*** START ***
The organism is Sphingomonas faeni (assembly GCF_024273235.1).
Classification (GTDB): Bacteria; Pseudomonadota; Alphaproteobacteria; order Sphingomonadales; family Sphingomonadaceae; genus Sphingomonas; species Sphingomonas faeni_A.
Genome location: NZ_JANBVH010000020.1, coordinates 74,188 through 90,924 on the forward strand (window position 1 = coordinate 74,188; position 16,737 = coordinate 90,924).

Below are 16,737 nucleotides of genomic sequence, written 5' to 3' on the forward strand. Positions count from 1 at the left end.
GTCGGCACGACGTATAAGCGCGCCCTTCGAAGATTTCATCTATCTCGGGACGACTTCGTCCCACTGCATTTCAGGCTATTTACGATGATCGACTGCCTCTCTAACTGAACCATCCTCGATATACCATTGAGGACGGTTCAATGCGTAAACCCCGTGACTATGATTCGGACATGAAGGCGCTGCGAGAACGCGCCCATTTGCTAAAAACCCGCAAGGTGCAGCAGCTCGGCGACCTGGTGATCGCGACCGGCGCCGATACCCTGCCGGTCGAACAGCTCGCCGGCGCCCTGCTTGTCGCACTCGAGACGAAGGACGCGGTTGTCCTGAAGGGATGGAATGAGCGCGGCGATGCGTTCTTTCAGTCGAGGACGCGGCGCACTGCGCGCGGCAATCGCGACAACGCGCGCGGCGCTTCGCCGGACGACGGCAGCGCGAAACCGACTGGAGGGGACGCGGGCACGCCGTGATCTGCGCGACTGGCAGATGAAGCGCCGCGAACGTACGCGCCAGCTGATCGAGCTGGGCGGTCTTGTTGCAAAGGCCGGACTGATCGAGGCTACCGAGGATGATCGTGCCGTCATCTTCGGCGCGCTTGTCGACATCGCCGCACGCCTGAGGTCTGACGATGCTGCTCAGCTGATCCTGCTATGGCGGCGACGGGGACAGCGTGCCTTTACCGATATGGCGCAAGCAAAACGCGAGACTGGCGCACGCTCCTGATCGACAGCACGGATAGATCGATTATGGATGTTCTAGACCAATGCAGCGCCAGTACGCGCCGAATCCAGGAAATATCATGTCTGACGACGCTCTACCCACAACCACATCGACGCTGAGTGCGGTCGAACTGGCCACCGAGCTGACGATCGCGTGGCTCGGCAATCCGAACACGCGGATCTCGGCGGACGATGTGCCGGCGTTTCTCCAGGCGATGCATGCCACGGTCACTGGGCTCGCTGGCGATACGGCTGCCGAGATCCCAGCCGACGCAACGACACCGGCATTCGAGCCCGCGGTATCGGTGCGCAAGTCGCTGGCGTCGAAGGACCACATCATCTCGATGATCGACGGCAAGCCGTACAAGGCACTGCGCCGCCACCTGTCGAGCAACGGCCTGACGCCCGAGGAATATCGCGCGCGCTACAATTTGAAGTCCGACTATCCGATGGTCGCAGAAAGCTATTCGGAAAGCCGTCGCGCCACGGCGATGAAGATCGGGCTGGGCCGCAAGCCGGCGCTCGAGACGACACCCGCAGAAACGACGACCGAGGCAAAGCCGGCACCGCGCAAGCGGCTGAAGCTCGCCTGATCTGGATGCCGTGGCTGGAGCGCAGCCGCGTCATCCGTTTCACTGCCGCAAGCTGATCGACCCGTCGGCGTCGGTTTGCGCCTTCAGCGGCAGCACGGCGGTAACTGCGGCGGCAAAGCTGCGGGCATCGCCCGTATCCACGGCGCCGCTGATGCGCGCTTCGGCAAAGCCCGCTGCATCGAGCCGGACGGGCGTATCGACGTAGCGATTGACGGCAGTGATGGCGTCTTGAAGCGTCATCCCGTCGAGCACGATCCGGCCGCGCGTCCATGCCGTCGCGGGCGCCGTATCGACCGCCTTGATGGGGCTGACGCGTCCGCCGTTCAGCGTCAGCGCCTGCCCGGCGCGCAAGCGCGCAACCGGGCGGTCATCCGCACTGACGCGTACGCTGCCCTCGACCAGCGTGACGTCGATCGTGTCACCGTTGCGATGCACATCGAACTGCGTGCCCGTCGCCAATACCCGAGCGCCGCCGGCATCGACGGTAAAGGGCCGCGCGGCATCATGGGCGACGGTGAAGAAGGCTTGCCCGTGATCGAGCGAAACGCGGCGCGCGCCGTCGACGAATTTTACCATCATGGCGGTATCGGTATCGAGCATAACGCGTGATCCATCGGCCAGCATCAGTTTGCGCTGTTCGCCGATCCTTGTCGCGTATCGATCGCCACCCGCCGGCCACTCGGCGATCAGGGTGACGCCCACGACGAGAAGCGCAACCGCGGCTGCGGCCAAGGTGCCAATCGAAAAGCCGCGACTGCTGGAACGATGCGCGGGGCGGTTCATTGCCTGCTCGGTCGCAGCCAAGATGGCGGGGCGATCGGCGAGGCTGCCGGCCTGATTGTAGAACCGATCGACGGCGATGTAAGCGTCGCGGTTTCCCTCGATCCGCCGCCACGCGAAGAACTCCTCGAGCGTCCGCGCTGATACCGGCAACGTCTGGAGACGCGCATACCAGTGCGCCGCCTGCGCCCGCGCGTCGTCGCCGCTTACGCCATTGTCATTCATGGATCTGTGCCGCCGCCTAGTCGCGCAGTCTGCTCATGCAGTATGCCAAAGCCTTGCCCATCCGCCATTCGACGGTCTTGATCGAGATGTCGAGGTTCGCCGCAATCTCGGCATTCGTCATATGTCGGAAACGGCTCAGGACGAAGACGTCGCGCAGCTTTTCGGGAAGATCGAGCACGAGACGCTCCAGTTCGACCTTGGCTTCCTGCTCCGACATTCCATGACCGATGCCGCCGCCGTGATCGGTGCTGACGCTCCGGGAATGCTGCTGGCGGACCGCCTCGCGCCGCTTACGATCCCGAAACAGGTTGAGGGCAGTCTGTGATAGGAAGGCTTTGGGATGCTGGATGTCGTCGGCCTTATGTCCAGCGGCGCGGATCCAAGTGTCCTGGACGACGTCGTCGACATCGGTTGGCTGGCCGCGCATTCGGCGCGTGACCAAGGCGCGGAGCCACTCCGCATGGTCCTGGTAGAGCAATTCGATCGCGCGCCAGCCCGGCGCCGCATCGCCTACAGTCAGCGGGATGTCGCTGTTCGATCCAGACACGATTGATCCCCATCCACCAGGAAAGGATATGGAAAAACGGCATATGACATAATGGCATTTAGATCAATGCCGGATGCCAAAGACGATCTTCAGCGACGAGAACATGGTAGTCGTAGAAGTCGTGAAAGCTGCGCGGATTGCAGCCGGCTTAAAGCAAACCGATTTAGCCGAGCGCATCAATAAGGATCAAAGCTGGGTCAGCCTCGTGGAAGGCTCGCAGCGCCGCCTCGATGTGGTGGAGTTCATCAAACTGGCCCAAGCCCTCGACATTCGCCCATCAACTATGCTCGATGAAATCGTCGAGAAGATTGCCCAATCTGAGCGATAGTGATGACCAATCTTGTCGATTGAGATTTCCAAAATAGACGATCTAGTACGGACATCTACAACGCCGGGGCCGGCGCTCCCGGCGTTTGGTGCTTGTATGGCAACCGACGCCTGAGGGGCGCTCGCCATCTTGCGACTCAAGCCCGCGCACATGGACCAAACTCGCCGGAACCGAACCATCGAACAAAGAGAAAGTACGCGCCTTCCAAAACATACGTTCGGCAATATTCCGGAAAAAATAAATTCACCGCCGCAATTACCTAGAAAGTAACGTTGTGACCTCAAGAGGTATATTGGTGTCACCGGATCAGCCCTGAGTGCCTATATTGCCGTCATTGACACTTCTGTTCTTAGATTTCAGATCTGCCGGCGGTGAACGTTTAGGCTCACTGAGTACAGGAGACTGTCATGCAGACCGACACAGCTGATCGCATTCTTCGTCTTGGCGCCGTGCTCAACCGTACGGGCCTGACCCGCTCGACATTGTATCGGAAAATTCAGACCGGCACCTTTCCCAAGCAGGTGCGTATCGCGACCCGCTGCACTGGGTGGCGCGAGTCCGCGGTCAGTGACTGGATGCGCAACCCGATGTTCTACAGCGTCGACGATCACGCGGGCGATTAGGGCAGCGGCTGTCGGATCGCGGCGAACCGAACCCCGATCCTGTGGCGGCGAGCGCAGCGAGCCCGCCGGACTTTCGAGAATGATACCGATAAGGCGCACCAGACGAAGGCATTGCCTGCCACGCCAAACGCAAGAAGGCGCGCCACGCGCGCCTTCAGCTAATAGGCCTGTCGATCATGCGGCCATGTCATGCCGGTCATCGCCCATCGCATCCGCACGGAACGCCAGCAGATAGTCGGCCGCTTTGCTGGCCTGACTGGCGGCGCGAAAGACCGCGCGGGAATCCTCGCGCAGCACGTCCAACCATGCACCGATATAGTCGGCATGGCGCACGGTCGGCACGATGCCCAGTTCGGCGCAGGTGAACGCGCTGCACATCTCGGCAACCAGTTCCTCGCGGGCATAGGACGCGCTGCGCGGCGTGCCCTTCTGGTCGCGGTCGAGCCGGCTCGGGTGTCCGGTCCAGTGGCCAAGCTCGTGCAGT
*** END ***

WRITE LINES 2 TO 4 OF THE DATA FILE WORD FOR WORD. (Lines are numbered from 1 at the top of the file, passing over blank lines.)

Classification (GTDB): Bacteria; Pseudomonadota; Alphaproteobacteria; order Sphingomonadales; family Sphingomonadaceae; genus Sphingomonas; species Sphingomonas faeni_A.
Genome location: NZ_JANBVH010000020.1, coordinates 74,188 through 90,924 on the forward strand (window position 1 = coordinate 74,188; position 16,737 = coordinate 90,924).

Below are 16,737 nucleotides of genomic sequence, written 5' to 3' on the forward strand. Positions count from 1 at the left end.